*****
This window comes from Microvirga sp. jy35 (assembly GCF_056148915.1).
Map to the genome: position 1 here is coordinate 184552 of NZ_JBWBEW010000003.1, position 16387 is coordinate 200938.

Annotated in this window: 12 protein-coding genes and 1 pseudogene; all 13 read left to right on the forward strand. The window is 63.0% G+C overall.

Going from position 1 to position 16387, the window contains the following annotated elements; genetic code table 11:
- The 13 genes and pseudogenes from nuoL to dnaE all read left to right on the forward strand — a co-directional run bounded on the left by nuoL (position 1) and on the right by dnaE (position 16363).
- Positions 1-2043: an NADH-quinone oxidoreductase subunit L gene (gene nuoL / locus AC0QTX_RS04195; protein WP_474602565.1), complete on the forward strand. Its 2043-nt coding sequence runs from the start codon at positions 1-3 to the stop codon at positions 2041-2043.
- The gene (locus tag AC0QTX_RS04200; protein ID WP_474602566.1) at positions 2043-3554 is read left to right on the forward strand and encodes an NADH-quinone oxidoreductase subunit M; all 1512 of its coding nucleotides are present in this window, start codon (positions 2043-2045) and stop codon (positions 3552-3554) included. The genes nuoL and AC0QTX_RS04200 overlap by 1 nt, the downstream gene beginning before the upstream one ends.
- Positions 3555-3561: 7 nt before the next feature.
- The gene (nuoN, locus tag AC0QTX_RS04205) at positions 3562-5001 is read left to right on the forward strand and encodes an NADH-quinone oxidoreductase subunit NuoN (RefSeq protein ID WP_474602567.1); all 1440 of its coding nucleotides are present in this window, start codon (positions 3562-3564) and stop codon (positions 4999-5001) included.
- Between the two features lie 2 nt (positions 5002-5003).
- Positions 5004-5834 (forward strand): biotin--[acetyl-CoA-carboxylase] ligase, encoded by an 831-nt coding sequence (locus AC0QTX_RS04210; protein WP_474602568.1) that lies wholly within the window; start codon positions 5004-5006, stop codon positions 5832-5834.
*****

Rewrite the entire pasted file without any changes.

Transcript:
This window comes from Microvirga sp. jy35 (assembly GCF_056148915.1).
Map to the genome: position 1 here is coordinate 184552 of NZ_JBWBEW010000003.1, position 16387 is coordinate 200938.

Annotated in this window: 12 protein-coding genes and 1 pseudogene; all 13 read left to right on the forward strand. The window is 63.0% G+C overall.

Going from position 1 to position 16387, the window contains the following annotated elements; genetic code table 11:
- The 13 genes and pseudogenes from nuoL to dnaE all read left to right on the forward strand — a co-directional run bounded on the left by nuoL (position 1) and on the right by dnaE (position 16363).
- Positions 1-2043: an NADH-quinone oxidoreductase subunit L gene (gene nuoL / locus AC0QTX_RS04195; protein WP_474602565.1), complete on the forward strand. Its 2043-nt coding sequence runs from the start codon at positions 1-3 to the stop codon at positions 2041-2043.
- The gene (locus tag AC0QTX_RS04200; protein ID WP_474602566.1) at positions 2043-3554 is read left to right on the forward strand and encodes an NADH-quinone oxidoreductase subunit M; all 1512 of its coding nucleotides are present in this window, start codon (positions 2043-2045) and stop codon (positions 3552-3554) included. The genes nuoL and AC0QTX_RS04200 overlap by 1 nt, the downstream gene beginning before the upstream one ends.
- Positions 3555-3561: 7 nt before the next feature.
- The gene (nuoN, locus tag AC0QTX_RS04205) at positions 3562-5001 is read left to right on the forward strand and encodes an NADH-quinone oxidoreductase subunit NuoN (RefSeq protein ID WP_474602567.1); all 1440 of its coding nucleotides are present in this window, start codon (positions 3562-3564) and stop codon (positions 4999-5001) included.
- Between the two features lie 2 nt (positions 5002-5003).
- Positions 5004-5834 (forward strand): biotin--[acetyl-CoA-carboxylase] ligase, encoded by an 831-nt coding sequence (locus AC0QTX_RS04210; protein WP_474602568.1) that lies wholly within the window; start codon positions 5004-5006, stop codon positions 5832-5834.